Hurricanes: Saffir-Simpson Scale

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The Saffir-Simpson Scale is used to classify hurricanes based on:

  • Intensity
  • Destruction potential
  • No longer includes expected storm surge (as of the 2009 hurricane season)


Intensity of a storm is based on its maximum sustained wind speed (taken as a 1-minute average) and matches up well with the destruction potential of the storm. Beginning in the 2009 hurricane season, the National Hurricane Center (NHC) decided to omit the storm surge potential from each category because of its large variance based on other important factors besides wind speed. In addition, wind speed ranges were modified slightly in 2012 to resolve awkwardness associated with the conversions among the various wind speed units used in NHC advisory products.


Category 1
  • Winds of 74 to 95 mph (64 to 82 knots)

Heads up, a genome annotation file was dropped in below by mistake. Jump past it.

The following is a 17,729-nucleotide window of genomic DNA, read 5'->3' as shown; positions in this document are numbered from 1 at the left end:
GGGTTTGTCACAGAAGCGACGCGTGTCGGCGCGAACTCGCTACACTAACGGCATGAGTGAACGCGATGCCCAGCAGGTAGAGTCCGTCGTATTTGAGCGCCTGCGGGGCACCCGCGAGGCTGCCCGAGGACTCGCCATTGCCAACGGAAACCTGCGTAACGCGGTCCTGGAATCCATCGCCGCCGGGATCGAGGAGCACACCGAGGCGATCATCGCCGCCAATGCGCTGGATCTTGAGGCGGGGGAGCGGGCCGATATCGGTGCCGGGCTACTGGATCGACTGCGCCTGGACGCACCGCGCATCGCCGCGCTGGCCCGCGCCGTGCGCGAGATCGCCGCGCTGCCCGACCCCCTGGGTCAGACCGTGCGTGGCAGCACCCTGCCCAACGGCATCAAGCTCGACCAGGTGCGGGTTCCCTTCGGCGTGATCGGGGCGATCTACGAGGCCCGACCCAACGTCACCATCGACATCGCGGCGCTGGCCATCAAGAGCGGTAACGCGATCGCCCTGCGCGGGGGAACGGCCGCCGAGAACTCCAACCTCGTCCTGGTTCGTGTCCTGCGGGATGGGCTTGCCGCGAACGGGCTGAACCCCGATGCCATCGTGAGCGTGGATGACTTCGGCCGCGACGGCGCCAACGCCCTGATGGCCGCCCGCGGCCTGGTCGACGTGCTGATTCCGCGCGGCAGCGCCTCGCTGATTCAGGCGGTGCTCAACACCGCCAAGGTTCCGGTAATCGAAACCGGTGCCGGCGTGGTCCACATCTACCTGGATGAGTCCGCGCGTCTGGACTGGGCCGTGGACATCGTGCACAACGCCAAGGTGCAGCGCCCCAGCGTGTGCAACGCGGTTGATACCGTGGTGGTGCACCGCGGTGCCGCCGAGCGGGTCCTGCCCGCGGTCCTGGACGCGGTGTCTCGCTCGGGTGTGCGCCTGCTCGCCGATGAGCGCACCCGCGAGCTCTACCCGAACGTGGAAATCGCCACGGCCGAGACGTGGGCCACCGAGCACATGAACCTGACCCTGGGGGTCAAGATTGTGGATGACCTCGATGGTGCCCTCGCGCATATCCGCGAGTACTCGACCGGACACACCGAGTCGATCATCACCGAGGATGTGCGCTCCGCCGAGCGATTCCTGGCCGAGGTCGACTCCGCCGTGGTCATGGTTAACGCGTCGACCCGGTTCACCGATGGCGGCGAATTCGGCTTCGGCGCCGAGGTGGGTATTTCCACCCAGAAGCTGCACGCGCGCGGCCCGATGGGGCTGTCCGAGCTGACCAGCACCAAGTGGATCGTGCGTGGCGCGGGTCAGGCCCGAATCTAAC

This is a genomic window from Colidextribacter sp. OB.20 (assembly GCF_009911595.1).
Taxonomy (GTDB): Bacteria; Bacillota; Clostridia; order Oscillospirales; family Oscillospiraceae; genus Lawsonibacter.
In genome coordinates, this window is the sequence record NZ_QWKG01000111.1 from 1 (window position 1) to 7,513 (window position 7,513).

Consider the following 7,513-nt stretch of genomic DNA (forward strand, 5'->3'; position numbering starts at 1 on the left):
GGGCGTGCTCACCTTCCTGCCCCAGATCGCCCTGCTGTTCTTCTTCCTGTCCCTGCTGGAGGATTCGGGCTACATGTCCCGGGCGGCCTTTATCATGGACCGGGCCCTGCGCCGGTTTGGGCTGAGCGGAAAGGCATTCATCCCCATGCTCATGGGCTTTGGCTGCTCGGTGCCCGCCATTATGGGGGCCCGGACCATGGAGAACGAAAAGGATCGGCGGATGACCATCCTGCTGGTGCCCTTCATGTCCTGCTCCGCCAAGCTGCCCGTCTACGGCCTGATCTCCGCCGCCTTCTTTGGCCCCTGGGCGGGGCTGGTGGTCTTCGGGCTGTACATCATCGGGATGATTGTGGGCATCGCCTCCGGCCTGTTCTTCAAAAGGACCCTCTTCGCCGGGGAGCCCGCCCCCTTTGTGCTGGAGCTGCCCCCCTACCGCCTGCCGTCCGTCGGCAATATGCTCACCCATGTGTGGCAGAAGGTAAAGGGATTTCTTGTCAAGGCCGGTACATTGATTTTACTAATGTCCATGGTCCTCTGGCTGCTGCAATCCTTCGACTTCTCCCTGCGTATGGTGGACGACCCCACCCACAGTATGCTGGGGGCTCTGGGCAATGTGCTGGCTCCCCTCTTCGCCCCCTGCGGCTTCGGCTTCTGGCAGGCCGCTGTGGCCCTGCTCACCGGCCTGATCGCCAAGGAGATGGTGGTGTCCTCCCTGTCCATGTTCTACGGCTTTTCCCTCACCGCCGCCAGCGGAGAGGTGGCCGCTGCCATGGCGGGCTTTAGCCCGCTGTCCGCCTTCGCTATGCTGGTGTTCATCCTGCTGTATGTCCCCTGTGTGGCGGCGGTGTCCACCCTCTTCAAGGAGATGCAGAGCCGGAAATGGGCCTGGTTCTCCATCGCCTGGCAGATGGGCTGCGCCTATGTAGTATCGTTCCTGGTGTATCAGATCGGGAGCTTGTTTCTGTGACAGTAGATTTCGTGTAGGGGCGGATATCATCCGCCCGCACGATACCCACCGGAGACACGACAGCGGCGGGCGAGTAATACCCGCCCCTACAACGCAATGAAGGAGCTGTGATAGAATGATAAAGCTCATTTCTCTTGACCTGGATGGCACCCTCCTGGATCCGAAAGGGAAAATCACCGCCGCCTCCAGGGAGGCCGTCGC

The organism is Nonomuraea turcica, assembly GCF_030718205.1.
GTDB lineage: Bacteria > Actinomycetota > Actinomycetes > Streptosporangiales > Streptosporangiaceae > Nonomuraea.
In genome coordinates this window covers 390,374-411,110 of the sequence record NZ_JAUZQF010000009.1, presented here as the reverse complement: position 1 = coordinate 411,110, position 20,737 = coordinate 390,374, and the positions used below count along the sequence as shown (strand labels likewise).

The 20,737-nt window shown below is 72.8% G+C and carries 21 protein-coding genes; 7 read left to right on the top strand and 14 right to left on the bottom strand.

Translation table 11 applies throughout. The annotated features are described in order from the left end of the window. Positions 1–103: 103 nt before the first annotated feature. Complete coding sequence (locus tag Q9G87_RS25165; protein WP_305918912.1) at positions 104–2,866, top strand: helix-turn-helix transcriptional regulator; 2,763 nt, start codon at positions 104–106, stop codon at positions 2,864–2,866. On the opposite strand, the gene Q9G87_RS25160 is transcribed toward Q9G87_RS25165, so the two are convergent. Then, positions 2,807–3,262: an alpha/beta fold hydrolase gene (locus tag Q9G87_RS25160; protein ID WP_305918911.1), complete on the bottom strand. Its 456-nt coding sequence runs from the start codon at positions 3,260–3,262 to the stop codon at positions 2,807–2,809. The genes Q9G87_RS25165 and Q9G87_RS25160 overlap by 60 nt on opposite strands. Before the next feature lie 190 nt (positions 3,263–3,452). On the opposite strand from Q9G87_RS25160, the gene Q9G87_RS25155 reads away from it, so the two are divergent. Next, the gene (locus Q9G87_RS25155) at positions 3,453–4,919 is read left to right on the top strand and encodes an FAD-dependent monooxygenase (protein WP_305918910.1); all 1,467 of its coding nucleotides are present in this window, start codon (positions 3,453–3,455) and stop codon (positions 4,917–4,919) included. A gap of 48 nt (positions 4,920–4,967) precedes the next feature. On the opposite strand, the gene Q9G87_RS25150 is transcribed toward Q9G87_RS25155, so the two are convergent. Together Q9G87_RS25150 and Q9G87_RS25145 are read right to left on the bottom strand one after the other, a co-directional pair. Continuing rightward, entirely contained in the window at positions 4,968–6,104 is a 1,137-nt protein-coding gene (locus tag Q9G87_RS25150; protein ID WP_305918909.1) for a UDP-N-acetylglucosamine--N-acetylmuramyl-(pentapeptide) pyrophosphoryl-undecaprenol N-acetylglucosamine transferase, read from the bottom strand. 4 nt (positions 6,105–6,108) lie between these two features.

• Limited wind damage to buildings
  • Damage to unanchored mobile homes
  • Large branches will snap, some trees uprooted
  • Loose outdoor items will become projectiles
  • Power outages with some downed power lines
Category 2
  • Winds of 96 to 110 mph (83 to 95 knots)
  • Some damage to roofs, doors and windows
  • Considerable damage to trees, shrubs and mobile homes
  • Some trees blown down
  • Widespread power outages, extensive damage to power lines
Category 3
  • Winds of 111 to 129 mph (96 to 112 knots)
  • Some structural damage to houses and buildings, minor wall failures
  • Mobile homes and signs are destroyed
  • Many high rise building windows become airborne
  • Near total loss of power, lasting several days to weeks
Category 4
  • Winds of 130 to 156 mph (113 to 136 knots)
  • Some wall failures and some roof failures on houses
  • Extensive damage to windows and doors
  • Numerous high rise building windows become airborne
  • Most trees will be snapped or uprooted, cutting off roads for days to weeks
  • Electricity will be out for weeks
Category 5
  • Winds of 157 mph or greater (137 knots or greater)
  • Complete roof failure on many homes and industrial buildings
  • Small buildings blown over or away
  • Severe and extensive window and door damage
  • Nearly all high rise windows dislodged
  • Nearly all trees snapped or uprooted and power lines downed
  • Electricity out for weeks to months

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